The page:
One thing that remains unknown is whether these cancelled poles and zeros might be in the right half plane. This is where the nyquist plot play a role. The nyquist stability criterion uses the amount of encirclements of the point -1 to determine stability of the system. This criterion roughly shows that the amount of encirclements of the -1 point is equal to the amount of unstable poles in the closed loop system and the amount of open loop unstable poles. If the net result is > 0 (so clock-wise encirclements) the closed-loop response is unstable, if it is < 0 (so counter-clockwise encirclements) the open loop is unstable (I really hope I am right here).

Your graph does not show any encirclements. However, due to the presence of 2 pure integrators, the graph shown is not complete. This should include a full rotation in the clockwise direction with an infinite radius. As such, the contour does actually encircle the -1 point more than once in the clockwise direction. This means that the closed-loop system has unstable poles, but if the open loop system has them as well is sadly not known (many sources state that you should know this).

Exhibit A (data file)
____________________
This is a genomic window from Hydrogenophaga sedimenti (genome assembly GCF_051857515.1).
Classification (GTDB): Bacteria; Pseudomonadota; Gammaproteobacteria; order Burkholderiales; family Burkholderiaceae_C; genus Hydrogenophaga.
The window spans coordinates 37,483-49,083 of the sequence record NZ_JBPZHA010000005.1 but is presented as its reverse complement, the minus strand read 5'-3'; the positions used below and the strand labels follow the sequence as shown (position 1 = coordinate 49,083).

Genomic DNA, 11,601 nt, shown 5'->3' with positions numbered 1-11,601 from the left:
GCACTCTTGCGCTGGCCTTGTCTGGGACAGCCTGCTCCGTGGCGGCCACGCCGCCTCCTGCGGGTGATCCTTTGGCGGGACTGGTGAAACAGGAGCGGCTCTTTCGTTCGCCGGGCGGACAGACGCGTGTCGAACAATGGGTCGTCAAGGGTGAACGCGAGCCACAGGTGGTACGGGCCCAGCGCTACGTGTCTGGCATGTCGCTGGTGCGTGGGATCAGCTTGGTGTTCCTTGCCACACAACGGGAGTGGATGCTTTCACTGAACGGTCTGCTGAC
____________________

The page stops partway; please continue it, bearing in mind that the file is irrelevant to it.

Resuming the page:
And as for your third plot, I havent seen that one either so cannot give a proper interpretation. But despite that, I hope some of this is usefull!

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  • $\begingroup$ For the Nyquist plot, would it be useful to get a closer view around 0 and -1 since it is so smushed around the origin? $\endgroup$ – alcopo63q Apr 11 at 20:10